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Pacifism, which literally refers to making peace (from pace and facere) is often mistakenly understood as passivity.





Non-violence is the law of the human race and is infinitely greater and superior to brute force.

Some dictionary definitions:
   Pacifism: the conviction that war should be abolished.
   Pacifism: opposition to war and violence as a means
   of settling disputes.

   Pacifism: complete renunciation of violence, even
   in self-defence, in settling disputes.

   Pacifism: advocacy of opposition to war through
   individual or collective action against militarism.

   Pacifism: the doctrine of opposition to all wars,
   including civil wars. Its most obvious feature is the
   personal commitment to non-participation in wars,
   except possibly in a non-combatant role. Pacifists
   also advocate efforts to maintain peace and support

Disasters make news. Television and newspapers show us the pictures: the destruction, the injured survivors, the dead. What we don't see, unless we're the victims of an earthquake or flood or volcano ourselves, is what life is like afterwards. We rarely get glimpses of survivors struggling to cope with grief and illness or disability, in makeshift conditions and facing years - maybe even a lifetime - of deprivation and loss.

There is another kind of disaster: war. Pictures from war zones show the same tragic scenes, the same dreadful aftermath. But war is worse. When war is going on, help for its victims may be slow in coming, or never arrive at all. The victims can themselves become pawns of war: deliberately driven from their homes, abused or tortured, their towns and villages bombed or burned. Large areas of land become uninhabitable, poisoned by dangerous chemicals and littered with unexploded weapons that go on killing for years to come. Some people - often children - are forced by governments or self-appointed leaders to join in the fighting and commit brutal acts and killings themselves. In war zones law and order disappear, and no-one is safe.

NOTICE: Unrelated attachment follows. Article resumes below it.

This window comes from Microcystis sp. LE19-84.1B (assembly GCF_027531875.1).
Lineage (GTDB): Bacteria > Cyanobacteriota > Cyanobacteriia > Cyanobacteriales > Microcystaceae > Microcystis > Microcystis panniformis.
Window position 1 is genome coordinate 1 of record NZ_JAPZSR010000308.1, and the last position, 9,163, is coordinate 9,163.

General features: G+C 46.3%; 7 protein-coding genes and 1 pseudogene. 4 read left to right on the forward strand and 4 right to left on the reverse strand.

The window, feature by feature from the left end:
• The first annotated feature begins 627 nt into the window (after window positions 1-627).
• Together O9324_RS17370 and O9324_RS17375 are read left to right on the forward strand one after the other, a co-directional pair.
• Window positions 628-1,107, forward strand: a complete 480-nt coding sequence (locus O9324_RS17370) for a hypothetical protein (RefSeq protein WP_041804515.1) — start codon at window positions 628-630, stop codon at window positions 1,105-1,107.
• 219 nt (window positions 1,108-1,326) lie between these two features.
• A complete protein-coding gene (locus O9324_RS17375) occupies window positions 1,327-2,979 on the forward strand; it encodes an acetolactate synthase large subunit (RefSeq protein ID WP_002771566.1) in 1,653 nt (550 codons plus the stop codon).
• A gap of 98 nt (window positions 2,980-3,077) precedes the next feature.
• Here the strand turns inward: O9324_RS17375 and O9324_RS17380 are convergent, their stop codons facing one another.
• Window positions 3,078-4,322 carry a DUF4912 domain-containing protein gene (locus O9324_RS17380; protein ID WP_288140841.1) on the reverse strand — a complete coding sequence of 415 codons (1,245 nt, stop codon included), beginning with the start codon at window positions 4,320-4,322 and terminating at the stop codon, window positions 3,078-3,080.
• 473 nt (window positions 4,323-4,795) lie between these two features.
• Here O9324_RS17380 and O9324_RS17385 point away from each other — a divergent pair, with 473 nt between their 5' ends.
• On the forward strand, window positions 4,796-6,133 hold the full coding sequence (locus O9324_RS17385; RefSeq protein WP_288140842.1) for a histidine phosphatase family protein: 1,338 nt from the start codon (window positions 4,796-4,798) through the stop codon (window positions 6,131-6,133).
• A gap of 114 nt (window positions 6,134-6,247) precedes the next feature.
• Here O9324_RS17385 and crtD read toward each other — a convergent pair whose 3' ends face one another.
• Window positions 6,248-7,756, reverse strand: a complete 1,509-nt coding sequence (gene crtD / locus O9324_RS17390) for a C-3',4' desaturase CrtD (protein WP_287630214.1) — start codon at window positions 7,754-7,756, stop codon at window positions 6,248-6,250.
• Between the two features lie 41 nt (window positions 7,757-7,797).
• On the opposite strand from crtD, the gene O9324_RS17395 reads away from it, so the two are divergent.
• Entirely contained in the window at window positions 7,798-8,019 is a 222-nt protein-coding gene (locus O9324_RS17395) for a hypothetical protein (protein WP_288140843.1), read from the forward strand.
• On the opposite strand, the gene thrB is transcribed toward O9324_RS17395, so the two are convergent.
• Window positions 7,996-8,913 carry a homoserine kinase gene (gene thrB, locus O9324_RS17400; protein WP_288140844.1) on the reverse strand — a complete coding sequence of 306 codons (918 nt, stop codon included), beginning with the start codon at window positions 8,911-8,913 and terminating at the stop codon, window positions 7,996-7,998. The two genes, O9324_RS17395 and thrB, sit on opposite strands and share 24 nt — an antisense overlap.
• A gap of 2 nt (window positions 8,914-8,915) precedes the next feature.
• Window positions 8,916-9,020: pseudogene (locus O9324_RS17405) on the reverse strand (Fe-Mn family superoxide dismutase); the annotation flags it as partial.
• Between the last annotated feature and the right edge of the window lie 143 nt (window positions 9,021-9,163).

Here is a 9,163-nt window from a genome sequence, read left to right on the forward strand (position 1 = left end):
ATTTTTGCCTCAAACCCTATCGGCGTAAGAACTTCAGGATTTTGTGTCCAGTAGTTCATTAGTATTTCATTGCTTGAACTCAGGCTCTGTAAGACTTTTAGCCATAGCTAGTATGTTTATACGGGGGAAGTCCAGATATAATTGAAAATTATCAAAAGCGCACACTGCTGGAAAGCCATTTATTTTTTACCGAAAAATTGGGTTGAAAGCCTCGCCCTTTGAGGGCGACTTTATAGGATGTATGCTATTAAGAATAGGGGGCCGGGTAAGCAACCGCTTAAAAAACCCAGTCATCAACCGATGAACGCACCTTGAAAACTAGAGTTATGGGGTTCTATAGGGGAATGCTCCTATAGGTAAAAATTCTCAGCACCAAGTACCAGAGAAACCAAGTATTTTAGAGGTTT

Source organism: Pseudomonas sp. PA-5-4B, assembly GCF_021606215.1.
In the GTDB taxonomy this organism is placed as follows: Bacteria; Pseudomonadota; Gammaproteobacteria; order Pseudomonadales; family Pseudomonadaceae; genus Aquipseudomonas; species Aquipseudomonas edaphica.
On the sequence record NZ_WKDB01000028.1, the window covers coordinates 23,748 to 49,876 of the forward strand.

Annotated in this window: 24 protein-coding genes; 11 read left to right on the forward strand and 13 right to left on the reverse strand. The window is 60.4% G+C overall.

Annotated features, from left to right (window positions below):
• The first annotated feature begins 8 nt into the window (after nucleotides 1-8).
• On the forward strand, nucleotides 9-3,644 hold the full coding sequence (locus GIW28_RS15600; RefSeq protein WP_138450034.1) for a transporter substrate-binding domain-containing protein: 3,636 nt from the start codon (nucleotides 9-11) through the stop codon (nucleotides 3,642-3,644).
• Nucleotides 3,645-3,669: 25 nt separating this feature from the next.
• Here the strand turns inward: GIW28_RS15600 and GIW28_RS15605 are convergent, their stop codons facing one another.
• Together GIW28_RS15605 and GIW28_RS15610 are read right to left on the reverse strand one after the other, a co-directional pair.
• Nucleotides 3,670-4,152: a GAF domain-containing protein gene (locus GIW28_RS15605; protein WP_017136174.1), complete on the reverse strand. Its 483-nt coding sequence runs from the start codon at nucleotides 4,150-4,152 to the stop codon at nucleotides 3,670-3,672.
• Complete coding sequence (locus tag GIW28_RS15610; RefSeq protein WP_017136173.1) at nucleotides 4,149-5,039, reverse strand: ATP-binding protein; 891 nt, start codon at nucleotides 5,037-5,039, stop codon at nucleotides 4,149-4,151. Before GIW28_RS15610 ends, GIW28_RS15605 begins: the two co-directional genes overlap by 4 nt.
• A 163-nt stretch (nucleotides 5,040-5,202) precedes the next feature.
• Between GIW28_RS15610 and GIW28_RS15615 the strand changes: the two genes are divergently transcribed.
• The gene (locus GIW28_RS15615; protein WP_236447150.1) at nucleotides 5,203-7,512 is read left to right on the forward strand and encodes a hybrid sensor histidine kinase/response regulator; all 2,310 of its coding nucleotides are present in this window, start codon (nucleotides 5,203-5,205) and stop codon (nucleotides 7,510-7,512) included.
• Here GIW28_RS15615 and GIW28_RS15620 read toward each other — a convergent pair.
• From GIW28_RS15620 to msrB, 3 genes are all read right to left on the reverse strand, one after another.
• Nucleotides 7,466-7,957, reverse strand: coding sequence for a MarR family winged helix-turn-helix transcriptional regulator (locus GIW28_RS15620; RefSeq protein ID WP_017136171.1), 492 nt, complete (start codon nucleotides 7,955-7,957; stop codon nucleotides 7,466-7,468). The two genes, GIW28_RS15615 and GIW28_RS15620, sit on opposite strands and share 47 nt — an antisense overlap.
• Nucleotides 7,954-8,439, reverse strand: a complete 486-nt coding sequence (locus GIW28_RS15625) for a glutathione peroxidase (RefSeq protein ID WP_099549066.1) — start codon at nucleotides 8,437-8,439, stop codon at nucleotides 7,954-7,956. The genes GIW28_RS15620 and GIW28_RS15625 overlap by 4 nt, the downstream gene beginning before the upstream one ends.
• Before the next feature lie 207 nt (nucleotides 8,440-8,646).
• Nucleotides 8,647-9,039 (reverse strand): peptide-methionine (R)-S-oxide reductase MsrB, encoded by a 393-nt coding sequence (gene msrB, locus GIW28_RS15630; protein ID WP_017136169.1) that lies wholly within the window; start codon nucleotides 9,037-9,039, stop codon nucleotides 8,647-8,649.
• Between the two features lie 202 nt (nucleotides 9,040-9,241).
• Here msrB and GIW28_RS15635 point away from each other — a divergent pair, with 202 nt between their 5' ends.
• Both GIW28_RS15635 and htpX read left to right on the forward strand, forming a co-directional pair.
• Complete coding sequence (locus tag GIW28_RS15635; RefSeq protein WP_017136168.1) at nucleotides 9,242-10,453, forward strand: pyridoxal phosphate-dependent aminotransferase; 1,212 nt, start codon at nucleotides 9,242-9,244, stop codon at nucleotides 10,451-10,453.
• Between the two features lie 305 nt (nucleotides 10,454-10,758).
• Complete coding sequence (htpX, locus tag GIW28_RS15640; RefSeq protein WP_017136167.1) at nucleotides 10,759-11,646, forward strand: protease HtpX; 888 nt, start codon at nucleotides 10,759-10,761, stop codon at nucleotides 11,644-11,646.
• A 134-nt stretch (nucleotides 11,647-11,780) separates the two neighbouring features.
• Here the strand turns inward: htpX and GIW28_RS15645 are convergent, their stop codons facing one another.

Unlike earthquakes, floods and volcanic eruptions, war is a disaster created entirely by people, against people. It is never an accident: making war is always somebody's decision. Nations spend vast amounts of money on training soldiers to fight and kill. They spend even more on devising and manufacturing weapons and machinery for fighting and killing. That is not the only expense. Huge sums are also needed for dealing with the damage when a war is officially over. ('Officially', because the effects of war continue long after the truce has been signed.)

From this evidence alone, it ought to be clear to everyone that there's little to be said for war. But little has been done to liberate the world from it. War still fascinates and excites some people, though it fills many others with revulsion and horror. Too many people - and too many of their leaders - still think that war is defensible, and that it's not actually wrong for people to learn how to kill each other in large numbers.

For all these reasons, and more, the invention of war is one of humankind's greatest blunders. It needs to be put right.

The bottom line of pacifism is simply this: human beings invented war, and human beings should make it obsolete. War, like a disease, can in time be eradicated; and that's what we should be working to achieve.